My point is that a system already barely financially competitive against the best in the world has still been able to play in the global game as long as it has because of its openness to foreign labour. While we still desire to be open to all, the cost of that openness may soon be prohibitively high.
Stay where you are
Into this new uncertainty has come the Stern review of the Research Excellence Framework (REF), the process through which the quality of research is assessed. In particular, one proposal for the next REF – expected in 2020 or 2021 – could have an effect on the competitiveness of the UK marketplace for attracting academics: the idea that only research done at an academic’s current institution can be used in that university’s submission to the REF.
The goal is to stop universities recruiting new staff just before they submit to the REF – something Stern says has costs for “recruitment and retention” in UK universities. But what he proposes is to replace rent-seeking by individuals with rent-seeking by institutions, effectively shackling academics to their current employer and encouraging those who have effective scholarly records to capitalise on those records overseas rather than in the UK.
I will admit, in the spirit of open disclosure, that I was a REFugee, recruited into what the University of Leeds called a university leadership chair. I arrived right before the REF census date. According to the logic of Stern, I was engaging in blatant rent-seeking – but nothing could be further from the truth. In reality, I took a slight pay cut to move to the UK (which is now a much larger pay cut given Brexit) and the only reason I moved was that Leeds was willing to accommodate my “rent-seeking” by paying me something closer to my global market worth rather than the Walmart-UK discounted salary dictated by the salary scales.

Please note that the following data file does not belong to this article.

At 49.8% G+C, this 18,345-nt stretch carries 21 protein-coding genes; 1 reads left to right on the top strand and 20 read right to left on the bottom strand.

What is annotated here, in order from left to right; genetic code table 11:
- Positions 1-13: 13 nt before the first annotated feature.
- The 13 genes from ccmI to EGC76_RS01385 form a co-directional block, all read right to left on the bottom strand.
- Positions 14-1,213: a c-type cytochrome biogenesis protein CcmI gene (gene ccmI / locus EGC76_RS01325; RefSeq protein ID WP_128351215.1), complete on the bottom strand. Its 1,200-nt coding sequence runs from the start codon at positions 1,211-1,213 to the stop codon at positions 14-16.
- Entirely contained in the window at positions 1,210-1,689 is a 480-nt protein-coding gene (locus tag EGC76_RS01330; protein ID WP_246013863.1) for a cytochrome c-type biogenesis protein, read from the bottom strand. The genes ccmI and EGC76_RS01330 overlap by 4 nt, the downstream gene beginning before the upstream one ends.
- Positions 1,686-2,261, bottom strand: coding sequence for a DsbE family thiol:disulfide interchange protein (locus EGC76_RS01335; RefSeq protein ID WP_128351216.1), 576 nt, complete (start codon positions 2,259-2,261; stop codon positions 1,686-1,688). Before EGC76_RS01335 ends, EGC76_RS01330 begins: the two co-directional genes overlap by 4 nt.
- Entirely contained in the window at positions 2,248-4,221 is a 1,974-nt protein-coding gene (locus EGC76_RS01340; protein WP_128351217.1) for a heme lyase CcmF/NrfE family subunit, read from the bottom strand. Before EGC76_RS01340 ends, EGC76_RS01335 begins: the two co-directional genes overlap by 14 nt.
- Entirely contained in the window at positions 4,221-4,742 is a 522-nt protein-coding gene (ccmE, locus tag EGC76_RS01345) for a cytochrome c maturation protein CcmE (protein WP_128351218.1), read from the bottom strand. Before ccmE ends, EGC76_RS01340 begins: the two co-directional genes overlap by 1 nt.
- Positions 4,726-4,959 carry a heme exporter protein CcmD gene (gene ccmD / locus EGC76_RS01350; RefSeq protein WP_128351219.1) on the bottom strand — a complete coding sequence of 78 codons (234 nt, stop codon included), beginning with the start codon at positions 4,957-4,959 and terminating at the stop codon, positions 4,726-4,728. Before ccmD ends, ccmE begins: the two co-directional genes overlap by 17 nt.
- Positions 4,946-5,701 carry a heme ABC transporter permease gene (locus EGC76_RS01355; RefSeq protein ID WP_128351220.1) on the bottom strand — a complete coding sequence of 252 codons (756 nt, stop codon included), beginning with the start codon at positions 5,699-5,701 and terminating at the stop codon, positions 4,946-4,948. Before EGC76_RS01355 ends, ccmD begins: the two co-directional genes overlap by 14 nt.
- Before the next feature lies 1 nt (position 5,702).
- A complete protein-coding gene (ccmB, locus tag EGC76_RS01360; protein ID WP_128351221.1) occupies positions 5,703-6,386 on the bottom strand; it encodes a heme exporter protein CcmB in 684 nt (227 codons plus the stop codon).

Stern’s logic on the portability of research outputs is flawed on a number of dimensions, not least because the time taken to publish research varies enormously between fields. In my field, the time between submission of a manuscript and its ultimate publication ranges from three to five years, with a typical paper having to go through three rounds of reviews. So an academic may find themselves stuck at their institution for a period of indenture that can amount to five years or more. No school will hire them away since they lack “REF value” – and given Stern’s proposal that all staff will be assessed in the process, newcomers may impose a real burden on staff already at the institution, no matter how solid their record up to that point.
Taken together, Brexit and the impact of Stern’s recommendations, mean scholars may well rethink whether the UK is the environment where they can most effectively build and enhance their intellectual and professional capital while ensuring that they are paid consistent with the value of human capital. While this may take time to materialise, the UK may find itself facing a serious shortage of talented academics as more and more look elsewhere to start a career.